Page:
You probably have some testimonials or reviews that they can go back and fact check. And they’re very price conscious. They care what they’re spending. They’re not going to go and spend as much money as you tell them. They’re going to want to feel that they have fair value. Make sure that you share your prices, but try to be in competitive range. Understand if you want to upsell your services at a higher price, make sure you’re delivering more service. They want to know if they can trust you. If they can’t trust you, they’re not going to count on you. You’re giving them some of the most important advice of their life.
There are times when people don’t necessarily want the cheapest, when they’re looking around, and they probably don’t know. You’ve done this yourself. When it’s a product you don’t know, you deliberately choose, not the cheapest because you assume it’s going to be the worst. That’s where you go to somebody around the middle of the pack.
So sometimes you can do your own framing of it with a low price and a medium price. This is the bells and whistles on this sell, all these things, what they’re getting for their money. And that gives them more confidence in the middle price range. But every now and again, you get a customer who wonders for that top product is and buys it.
There’s something from selling marketing. We used to try and pitch what the customer would buy. Well that’s great except, we’re not psychic. It’s much easier to pick the absolute minimum that anyone could possibly buy, and that’s a bottom level offering. But it’s much better if you pitch what you think they’ll buy as that bottom level. What you’d like them to buy, as the middle one. And as a top one, think to yourself, if money was no object, if this client could let me run away with all the things I can do and still deliver great value. What could I do? That’s your top product. Your top product is the one that stretches you to deliver as much as possible for the value.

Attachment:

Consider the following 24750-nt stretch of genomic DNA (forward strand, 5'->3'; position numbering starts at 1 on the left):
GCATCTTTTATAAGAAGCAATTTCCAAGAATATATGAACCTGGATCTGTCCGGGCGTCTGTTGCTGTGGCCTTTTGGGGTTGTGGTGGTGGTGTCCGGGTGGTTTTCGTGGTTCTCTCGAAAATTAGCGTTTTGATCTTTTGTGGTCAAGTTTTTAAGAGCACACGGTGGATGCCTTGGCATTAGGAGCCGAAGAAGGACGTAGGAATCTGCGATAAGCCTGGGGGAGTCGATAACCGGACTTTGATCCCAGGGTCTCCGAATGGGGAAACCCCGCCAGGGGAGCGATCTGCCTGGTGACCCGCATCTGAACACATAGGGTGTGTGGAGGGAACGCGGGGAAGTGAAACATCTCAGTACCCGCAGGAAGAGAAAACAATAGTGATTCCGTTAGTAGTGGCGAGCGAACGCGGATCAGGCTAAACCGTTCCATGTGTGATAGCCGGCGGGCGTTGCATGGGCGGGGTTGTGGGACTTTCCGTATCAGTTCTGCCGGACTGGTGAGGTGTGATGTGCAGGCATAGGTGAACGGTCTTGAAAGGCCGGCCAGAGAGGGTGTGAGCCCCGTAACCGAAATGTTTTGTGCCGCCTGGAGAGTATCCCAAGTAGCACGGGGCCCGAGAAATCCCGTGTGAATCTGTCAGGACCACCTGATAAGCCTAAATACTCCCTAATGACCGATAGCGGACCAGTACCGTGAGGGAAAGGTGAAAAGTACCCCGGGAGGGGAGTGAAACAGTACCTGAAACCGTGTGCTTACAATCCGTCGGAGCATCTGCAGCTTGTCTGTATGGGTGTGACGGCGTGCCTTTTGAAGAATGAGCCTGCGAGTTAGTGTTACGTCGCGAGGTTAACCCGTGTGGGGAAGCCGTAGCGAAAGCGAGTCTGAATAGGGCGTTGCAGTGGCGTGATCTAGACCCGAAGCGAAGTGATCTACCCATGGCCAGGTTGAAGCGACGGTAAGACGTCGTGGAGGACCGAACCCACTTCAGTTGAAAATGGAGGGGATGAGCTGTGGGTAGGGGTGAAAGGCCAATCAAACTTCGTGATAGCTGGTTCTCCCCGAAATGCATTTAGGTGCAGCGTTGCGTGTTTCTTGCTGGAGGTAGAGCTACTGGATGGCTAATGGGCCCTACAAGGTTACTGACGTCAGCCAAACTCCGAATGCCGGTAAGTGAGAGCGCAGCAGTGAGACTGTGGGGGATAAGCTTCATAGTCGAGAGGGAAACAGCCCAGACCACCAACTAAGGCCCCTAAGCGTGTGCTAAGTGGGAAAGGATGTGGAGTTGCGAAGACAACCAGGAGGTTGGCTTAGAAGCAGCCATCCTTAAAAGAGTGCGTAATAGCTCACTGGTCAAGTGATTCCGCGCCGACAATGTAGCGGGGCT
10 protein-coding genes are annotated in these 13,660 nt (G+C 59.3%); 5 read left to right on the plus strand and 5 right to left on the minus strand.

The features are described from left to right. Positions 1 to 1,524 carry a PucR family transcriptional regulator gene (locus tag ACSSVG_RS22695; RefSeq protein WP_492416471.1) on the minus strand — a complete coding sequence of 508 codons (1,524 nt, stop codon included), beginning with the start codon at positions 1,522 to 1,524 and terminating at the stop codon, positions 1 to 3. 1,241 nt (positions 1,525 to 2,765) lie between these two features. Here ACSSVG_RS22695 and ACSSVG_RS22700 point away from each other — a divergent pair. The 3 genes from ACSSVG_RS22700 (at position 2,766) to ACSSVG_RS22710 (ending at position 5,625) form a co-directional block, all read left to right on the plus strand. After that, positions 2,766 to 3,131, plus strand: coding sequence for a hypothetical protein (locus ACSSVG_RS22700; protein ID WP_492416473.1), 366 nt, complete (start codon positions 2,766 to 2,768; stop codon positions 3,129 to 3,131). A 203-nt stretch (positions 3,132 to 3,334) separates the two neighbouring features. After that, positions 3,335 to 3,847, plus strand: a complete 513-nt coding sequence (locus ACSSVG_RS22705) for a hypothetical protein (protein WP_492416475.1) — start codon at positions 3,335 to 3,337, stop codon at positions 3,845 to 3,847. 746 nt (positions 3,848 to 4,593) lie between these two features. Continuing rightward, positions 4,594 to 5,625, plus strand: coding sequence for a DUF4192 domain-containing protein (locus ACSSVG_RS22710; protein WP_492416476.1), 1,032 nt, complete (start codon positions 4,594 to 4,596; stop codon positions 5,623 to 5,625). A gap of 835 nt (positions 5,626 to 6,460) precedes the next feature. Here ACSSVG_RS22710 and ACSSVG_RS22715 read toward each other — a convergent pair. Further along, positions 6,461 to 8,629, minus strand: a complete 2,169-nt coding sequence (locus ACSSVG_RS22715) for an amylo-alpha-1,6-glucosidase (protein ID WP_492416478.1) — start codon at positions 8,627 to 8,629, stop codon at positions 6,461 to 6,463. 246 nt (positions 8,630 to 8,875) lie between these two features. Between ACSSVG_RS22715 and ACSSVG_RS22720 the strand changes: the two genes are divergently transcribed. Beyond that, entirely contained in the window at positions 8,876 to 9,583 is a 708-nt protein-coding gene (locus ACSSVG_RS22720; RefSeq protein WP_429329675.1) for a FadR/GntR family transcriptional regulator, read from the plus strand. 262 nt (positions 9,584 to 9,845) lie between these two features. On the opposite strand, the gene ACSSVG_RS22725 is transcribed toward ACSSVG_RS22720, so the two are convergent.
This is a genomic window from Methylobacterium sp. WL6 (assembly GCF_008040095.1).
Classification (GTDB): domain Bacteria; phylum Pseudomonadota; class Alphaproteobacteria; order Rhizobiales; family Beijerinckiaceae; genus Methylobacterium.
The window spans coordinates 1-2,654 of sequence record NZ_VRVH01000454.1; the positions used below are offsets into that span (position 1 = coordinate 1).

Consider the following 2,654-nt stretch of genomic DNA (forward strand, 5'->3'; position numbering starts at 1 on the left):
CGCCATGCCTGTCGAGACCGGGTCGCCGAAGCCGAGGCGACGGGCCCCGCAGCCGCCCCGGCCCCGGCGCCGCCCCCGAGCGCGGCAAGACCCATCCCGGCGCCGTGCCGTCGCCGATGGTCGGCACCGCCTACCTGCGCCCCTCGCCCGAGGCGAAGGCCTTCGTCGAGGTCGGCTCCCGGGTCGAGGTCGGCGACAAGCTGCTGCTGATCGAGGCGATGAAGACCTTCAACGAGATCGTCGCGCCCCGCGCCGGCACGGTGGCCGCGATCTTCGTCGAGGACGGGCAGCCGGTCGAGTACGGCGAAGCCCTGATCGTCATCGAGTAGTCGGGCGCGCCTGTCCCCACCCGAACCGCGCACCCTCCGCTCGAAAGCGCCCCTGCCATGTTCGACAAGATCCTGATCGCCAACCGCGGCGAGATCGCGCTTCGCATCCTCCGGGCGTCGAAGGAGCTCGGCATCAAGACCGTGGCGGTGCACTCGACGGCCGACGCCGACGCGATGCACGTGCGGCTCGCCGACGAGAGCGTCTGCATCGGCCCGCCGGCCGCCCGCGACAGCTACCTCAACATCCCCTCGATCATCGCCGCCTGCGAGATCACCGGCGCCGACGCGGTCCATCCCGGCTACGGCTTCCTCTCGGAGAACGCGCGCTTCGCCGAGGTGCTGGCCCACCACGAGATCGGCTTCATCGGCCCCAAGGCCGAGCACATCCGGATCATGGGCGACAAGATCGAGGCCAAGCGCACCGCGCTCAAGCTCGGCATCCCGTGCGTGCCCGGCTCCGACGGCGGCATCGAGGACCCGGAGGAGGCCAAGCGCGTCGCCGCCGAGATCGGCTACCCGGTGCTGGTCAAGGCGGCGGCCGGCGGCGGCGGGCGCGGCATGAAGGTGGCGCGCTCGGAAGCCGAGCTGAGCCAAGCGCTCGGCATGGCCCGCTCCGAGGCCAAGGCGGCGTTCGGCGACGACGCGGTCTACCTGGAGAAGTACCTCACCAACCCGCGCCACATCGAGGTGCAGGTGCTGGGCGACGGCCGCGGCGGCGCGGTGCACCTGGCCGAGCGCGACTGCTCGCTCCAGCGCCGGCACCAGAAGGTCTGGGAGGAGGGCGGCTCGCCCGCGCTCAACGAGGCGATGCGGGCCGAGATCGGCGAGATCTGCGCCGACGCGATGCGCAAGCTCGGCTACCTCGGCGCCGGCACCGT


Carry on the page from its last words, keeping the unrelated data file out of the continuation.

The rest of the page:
Price chasers, the ones that insist on the lowest price, are often the hardest client. Their expectations are higher. They want more for less. They’re harder to please. Sometimes you give them your gold and they want more. There’s really not a lot of benefit in trying to chase price down. You’re underselling what you’re worth, and you are sometimes asking for your own problems.
You think, what’s the lowest I can go when I cut my margins down? But then you’ve got no wiggle room. You’ve got no margins. You’ve got no room to do more than you’ve been asked for. So you can’t delight, anybody. It’s much better to have a bit of wiggle room, where you can do a little bit more than they were expecting, really wow them. Don’t think about race to the bottom.
Study when the pages are abandoned. You’re going to know what’s not working for people. I know that seems like a lot. We have a lot of takeaways. But once you get this down and then keep coming back and checking it, you’re going to be able to see what’s going to work for you.
The fifth in a 10-part series of marketing with Ammon Johns dedicated to property inspectors in the United States. He has been variously described by others as a veteran, pioneer, and expert in the field of SEO and search marketing. He has spent over 20 years in all aspects of Internet marketing, working with several leading SEO agencies, helping to launch several of them to industry-leader status. Ammon is best known for innovation, pioneering many of the common strategies of today, and he continues to innovate strategies.